Jesus' earliest followers realized that no matter how much we talk about faith, faith has an effect in our lives only when we actually do something to make it present.

That's one of the reasons Matthew includes John the Baptizer in the Gospel for Sunday (Mt 11: 2-11). Speaking about the Messiah and recognizing the Messiah are two different things. Usually we conceive of something new in our lives in the context of how we're already living our lives. It's easy to add new information. It's another thing to change the way we process information.

John would have no problem passing on the words of Isaiah in the first reading (Is 35: 1-6, 10). Though originally proclaimed to an eighth-century-BCE community, they still make sense to a first-century-CE community.

Stay strong

The prophet describes God's future glory in concepts with which all people can identify. "The eyes of the blind will be opened, the ears of the deaf be cleared; then will the lame leap like a stag, then the tongue of the dumb will sing."

It's necessary to "strengthen the hands that are feeble and make firm the knees that are weak," only because God has yet to send the person who will make all these marvelous things happen. A major part of Isaiah's ministry is simply to encourage people to "hang in there!"

Even James, in the second reading, encourages his people to wait patiently for Jesus' Second Coming (James 5: 7-10). "Steady your hearts," he writes, "because the Lord's coming is at hand." God's followers must always stay the course.

Yet in the case of John, the early Church believes that once Jesus comes on the scene, his prophetic message changes. Instead of encouraging people to wait patiently for God's salvation, he now must help them accept the fact that this salvation has arrived in the person of Jesus. Even for John, it's easier to talk about the new than to accept the new.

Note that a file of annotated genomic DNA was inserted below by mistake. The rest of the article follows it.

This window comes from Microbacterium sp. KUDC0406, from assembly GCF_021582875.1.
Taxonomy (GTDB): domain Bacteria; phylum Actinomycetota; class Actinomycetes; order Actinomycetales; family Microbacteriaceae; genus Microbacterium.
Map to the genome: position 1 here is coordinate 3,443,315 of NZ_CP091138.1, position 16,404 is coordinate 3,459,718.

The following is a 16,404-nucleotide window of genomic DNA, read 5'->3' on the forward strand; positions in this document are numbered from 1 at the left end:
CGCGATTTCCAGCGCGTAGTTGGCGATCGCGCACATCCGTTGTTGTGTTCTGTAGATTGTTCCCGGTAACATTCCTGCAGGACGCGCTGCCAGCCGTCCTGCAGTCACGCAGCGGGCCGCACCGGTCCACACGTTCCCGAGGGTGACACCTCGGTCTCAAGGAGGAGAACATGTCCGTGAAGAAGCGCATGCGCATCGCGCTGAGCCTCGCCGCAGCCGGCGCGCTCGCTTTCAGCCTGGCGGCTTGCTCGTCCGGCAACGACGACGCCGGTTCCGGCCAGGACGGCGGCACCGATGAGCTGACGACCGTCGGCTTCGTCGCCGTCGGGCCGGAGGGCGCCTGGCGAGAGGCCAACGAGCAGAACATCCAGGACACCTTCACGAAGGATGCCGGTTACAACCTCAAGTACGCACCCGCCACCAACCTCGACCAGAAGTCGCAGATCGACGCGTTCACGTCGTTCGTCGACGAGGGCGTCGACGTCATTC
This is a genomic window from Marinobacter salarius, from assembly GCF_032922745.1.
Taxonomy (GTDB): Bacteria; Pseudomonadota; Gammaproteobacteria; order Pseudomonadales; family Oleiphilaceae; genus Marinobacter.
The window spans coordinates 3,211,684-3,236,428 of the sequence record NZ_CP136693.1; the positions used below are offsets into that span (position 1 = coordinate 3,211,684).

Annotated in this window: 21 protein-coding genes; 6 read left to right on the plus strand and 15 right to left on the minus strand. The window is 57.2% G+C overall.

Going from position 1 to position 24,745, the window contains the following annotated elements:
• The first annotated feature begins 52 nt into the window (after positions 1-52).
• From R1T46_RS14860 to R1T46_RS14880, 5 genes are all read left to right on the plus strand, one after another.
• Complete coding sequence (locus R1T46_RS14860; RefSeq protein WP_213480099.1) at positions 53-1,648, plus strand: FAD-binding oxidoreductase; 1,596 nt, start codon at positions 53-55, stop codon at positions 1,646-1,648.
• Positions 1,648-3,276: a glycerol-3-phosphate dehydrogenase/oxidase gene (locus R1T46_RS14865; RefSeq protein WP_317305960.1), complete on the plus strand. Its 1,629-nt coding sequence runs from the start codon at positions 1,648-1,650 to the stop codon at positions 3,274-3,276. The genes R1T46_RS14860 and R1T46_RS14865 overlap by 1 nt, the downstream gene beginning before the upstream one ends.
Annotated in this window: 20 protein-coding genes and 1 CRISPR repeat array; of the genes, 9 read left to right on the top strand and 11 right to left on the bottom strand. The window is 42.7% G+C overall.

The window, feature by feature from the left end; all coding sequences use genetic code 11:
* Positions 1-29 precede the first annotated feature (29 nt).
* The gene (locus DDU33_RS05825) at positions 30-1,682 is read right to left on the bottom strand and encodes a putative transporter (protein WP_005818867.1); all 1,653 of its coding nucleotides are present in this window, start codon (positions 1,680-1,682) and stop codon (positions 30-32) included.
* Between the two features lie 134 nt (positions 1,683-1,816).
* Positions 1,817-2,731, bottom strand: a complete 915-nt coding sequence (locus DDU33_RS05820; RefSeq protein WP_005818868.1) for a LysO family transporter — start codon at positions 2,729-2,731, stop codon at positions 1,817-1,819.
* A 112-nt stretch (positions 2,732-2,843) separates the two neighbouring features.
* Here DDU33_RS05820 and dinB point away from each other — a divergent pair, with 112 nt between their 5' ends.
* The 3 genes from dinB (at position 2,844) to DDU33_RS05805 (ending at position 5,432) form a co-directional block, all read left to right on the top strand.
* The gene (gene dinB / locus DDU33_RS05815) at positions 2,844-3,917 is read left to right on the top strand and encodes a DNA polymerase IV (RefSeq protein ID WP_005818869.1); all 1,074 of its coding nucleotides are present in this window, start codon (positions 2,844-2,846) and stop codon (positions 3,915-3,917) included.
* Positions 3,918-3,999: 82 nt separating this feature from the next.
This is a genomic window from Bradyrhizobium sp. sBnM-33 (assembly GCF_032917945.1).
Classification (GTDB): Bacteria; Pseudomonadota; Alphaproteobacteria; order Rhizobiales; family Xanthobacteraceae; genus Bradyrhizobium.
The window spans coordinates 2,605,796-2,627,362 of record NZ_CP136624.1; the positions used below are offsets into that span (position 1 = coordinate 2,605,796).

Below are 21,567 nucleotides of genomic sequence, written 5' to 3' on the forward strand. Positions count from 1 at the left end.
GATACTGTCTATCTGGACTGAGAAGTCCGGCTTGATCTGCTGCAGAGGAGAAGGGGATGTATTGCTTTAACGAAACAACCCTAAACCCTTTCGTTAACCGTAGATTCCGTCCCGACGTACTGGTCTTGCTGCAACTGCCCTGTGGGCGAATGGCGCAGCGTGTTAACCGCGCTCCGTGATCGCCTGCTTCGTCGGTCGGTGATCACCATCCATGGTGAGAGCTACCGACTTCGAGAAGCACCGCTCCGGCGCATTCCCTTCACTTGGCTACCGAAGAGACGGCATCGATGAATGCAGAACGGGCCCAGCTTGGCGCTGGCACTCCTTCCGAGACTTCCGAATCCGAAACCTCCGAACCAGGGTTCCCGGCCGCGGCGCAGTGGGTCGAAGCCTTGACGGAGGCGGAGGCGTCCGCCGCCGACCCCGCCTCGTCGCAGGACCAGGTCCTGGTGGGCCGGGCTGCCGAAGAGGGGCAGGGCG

"Are you `He who is to come,'" his disciples ask Jesus, "or do we look for another?"

Changing faith

Jesus' response identifies Himself with Isaiah's categories: "Go back and report to John what you hear and see: The blind recover their sight, cripples walk, lepers are cured, the deaf hear, the dead are raised to life, and the poor have the good news preached to them." But then He throws another comment into the mix: "Blest is the person who finds no stumbling block in me."

Lots of people did find Jesus to be a stumbling block. No one knows this better than Matthew. Writing for a Jewish/Christian community, he continually reflects on why his own people are rejecting Jesus. Evidently it's easier to accept God's actions in the abstract than to accept them in the concrete.

This seems to be why Jesus reminds His audience of why they originally listened to John. No one went out into the wilderness to see "a reed swaying in the wind" or "someone luxuriously dressed." They endured an aggravating trip to the arid countryside only because they wanted to hear this strange person proclaim God's word. Just as they weren't scandalized by John, neither should they be scandalized by Jesus.

Yet no matter how good John is in recognizing God's salvation, "the least born into the kingdom of heaven is greater than he." Since we accept Jesus, it's easier for us to recognize the reality of the salvation John announced.

Perhaps one reason some people don't listen to the word we proclaim springs from the fact that we lack the courage to make the newness of that word truly present. If that's so, then we're the only stumbling block we face.

(Editor's note: Father Karban's latest pamphlet on discipleship, "People of Faith," has just been published. Write to Fellowship of Southern Illinois Laity, PO Box 31, Belleville, IL 62222. Including postage and handling, the cost is $2.50 per copy.)